Discontent in Tigray
Overt dissidence in Tigray during Haile Selassie's reign
centered on the 1943 resistance to imperial rule known as
the Weyane. The movement took advantage of popular
discontent against Amhara rule but was primarily a localized
resistance to imperial rule that depended on three main
sources of support. These were the semipastoralists of
eastern Tigray, including the Azebo and Raya, who believed
their traditional Oromo social structure to be threatened;
the local Tigray nobility, who perceived their position to
be endangered by the central government's growth; and the
peasantry, who felt victimized by government officials and
The course of the Weyane was relatively brief, lasting from
May 22 to October 14, 1943. Although the rebels made some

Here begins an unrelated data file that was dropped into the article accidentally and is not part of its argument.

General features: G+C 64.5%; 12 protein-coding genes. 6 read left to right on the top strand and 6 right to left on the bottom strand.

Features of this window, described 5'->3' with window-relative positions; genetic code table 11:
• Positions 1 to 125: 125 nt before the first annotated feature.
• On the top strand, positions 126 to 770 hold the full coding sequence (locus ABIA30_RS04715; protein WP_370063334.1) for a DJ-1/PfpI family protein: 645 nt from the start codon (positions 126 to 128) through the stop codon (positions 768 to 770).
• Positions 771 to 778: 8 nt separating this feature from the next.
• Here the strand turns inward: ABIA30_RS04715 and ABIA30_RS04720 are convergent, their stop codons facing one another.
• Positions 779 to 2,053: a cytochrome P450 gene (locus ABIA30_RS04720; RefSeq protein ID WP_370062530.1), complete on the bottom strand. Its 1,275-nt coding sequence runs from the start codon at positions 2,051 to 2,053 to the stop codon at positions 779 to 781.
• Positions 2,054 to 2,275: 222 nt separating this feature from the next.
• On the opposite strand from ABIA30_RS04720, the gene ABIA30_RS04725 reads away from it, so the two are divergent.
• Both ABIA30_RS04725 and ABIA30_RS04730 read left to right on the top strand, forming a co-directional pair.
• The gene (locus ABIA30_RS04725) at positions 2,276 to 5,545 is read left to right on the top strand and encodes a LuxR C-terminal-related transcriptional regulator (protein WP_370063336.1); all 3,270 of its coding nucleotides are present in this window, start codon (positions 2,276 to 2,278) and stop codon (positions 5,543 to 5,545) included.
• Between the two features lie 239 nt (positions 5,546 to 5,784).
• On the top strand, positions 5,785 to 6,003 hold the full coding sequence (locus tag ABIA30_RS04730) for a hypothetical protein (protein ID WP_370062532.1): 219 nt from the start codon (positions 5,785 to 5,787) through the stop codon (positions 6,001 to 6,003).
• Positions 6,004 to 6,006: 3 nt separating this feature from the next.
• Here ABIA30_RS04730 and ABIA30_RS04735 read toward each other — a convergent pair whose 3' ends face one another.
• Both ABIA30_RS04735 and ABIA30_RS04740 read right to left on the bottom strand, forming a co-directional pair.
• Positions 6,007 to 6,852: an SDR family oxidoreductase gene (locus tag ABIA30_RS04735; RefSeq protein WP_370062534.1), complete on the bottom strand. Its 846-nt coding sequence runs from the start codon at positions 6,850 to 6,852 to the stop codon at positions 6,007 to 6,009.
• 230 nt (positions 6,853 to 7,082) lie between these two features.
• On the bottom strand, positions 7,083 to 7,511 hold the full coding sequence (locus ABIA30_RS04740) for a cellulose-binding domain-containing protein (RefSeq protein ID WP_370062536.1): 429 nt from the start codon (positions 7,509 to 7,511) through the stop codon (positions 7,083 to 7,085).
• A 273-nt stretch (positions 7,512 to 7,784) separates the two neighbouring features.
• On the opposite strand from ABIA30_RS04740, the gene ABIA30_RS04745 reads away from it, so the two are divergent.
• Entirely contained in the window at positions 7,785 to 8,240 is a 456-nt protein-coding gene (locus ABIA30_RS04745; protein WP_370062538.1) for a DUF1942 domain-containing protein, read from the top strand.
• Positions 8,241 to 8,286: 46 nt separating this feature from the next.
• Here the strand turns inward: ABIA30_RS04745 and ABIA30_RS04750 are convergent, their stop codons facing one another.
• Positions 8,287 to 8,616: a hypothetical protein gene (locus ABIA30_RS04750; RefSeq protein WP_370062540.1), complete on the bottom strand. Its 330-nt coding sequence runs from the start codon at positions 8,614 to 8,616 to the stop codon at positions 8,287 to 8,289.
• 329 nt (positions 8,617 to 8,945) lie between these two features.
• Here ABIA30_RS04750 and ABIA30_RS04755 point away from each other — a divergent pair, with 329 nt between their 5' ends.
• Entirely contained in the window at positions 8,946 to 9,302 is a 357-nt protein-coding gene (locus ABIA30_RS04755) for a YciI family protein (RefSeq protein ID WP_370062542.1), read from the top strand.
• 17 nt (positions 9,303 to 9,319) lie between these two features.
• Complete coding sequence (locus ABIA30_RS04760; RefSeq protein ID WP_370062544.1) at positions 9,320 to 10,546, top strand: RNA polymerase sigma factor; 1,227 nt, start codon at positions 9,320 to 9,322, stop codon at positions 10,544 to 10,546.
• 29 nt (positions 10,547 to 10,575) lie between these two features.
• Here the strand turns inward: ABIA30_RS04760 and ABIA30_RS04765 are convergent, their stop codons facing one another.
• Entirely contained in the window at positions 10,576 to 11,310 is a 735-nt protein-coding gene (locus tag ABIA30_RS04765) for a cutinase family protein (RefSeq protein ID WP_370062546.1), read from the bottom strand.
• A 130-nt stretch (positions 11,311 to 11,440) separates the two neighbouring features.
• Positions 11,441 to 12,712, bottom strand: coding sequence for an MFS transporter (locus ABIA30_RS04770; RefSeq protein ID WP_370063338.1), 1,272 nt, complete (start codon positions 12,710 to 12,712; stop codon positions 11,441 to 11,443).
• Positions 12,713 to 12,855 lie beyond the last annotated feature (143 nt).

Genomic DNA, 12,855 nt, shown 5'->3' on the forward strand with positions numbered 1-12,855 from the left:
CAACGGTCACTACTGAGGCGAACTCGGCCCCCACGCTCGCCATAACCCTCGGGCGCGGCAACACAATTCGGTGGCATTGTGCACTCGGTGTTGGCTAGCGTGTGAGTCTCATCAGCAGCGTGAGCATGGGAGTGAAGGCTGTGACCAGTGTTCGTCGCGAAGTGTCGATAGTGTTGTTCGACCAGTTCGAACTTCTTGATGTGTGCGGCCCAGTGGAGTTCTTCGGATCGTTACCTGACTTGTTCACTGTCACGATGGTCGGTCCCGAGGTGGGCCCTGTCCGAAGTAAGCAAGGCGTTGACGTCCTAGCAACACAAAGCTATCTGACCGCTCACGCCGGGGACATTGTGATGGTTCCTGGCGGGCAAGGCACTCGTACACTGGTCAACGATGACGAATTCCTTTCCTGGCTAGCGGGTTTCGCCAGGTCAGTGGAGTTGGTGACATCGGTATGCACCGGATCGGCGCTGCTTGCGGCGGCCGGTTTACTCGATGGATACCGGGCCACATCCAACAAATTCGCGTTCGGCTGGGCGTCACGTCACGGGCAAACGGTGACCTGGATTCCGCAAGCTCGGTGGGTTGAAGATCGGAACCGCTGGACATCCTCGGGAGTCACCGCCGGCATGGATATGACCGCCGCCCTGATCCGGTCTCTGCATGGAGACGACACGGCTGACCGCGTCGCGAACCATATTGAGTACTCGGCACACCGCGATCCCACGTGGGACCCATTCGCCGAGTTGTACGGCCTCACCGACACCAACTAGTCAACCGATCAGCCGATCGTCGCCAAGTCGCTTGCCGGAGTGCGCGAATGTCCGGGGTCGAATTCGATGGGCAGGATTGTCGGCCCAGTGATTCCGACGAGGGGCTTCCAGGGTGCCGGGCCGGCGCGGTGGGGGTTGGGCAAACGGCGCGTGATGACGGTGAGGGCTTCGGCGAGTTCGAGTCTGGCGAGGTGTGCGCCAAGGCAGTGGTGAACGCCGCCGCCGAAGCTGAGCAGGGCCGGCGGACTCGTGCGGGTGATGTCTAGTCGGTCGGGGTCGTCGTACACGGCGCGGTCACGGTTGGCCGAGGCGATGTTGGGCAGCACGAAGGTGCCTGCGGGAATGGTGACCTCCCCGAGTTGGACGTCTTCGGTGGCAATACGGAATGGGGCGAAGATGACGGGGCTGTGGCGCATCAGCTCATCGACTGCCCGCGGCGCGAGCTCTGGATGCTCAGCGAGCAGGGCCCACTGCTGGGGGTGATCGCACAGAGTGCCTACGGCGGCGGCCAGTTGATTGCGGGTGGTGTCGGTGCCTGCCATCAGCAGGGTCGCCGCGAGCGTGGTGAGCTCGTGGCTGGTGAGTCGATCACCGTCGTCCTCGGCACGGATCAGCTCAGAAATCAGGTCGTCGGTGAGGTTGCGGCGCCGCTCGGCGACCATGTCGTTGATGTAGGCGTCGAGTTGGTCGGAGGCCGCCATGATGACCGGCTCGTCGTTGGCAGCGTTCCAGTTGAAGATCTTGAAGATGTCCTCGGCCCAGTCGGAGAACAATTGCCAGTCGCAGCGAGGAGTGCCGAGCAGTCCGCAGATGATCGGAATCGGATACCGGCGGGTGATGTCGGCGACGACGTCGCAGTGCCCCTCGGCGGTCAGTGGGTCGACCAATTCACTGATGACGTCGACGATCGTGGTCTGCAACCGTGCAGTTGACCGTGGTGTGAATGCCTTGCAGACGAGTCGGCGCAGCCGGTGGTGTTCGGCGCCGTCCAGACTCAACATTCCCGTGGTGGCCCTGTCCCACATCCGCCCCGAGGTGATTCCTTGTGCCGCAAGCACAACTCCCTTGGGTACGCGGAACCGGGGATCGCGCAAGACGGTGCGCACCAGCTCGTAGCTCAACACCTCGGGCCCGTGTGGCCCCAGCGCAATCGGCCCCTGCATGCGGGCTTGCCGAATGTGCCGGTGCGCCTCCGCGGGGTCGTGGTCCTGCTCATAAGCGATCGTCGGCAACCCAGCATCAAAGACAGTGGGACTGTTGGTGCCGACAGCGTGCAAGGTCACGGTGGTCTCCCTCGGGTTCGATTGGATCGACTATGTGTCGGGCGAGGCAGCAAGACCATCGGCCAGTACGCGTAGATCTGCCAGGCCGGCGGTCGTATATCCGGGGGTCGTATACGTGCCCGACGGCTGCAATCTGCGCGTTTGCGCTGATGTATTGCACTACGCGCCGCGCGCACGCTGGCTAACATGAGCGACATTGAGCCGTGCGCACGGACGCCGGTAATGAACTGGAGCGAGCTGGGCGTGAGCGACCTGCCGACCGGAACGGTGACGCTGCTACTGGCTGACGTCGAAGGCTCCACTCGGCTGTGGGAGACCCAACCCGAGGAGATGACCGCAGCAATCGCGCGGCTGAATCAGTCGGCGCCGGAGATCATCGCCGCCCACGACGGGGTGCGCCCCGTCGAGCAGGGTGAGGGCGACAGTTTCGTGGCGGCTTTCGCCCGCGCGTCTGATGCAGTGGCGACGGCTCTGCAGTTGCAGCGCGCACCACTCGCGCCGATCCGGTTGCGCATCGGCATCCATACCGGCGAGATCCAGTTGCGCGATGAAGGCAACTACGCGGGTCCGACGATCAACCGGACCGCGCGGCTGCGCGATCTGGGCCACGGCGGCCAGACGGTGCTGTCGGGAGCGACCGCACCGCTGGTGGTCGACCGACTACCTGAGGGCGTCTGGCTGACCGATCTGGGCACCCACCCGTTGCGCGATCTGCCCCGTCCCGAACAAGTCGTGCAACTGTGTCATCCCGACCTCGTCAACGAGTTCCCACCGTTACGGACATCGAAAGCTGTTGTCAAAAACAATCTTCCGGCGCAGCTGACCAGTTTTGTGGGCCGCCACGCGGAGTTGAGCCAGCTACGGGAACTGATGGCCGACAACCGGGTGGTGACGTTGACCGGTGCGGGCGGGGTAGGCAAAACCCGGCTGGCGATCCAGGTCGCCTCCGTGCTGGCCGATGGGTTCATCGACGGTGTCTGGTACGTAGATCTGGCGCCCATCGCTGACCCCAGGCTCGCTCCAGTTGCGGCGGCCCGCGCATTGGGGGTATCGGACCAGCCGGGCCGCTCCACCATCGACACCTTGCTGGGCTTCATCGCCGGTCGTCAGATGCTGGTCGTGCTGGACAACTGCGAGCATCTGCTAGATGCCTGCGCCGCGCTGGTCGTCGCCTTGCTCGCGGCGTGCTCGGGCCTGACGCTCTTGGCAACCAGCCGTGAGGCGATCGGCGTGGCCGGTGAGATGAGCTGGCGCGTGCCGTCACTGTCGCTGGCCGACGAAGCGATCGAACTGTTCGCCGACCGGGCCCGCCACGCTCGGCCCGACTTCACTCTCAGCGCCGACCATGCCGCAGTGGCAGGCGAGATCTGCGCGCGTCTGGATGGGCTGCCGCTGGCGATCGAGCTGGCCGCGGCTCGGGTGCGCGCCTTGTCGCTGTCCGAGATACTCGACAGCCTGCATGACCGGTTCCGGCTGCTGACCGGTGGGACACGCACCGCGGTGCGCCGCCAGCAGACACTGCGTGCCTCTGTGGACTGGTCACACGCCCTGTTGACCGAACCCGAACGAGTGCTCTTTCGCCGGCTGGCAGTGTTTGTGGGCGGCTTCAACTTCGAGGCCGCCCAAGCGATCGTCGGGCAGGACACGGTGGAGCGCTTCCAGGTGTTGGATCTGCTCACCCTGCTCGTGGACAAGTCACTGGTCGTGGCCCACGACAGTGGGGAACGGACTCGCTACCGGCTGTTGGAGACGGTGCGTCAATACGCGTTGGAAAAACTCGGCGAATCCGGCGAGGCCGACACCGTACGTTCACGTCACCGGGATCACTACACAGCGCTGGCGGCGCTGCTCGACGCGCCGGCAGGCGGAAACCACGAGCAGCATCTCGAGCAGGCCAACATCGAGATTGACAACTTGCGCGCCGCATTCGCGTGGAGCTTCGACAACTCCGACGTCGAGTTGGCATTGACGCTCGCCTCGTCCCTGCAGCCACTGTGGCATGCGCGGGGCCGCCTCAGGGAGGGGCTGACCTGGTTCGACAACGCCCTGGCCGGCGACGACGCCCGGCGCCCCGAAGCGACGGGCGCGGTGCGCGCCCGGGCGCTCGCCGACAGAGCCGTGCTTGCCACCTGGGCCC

initial gains, the imperial forces, supported by British
aircraft, soon took the offensive. Poor military leadership,
combined with disagreements among the rebel leaders,
detracted from the effectiveness of their efforts. After the
fall of Mekele, capital of Tigray, on October 14, 1943,
practically all organized resistance collapsed. The
government exiled or imprisoned the leaders of the revolt.
The emperor took reprisals against peasants suspected of
supporting the Weyane.
Although a military resolution of the Weyane restored
imperial authority to Tigray, the harsh measures used by the
Ethiopian military to do so created resentment of imperial
rule in many quarters. This resentment, coupled with a longstanding feeling that Shewan Amhara rule was of an upstart
nature, lasted through the end of Haile Selassie's reign.
After Haile Selassie's demise in 1974, separatist feelings
again emerged throughout Tigray.
Data as of 1991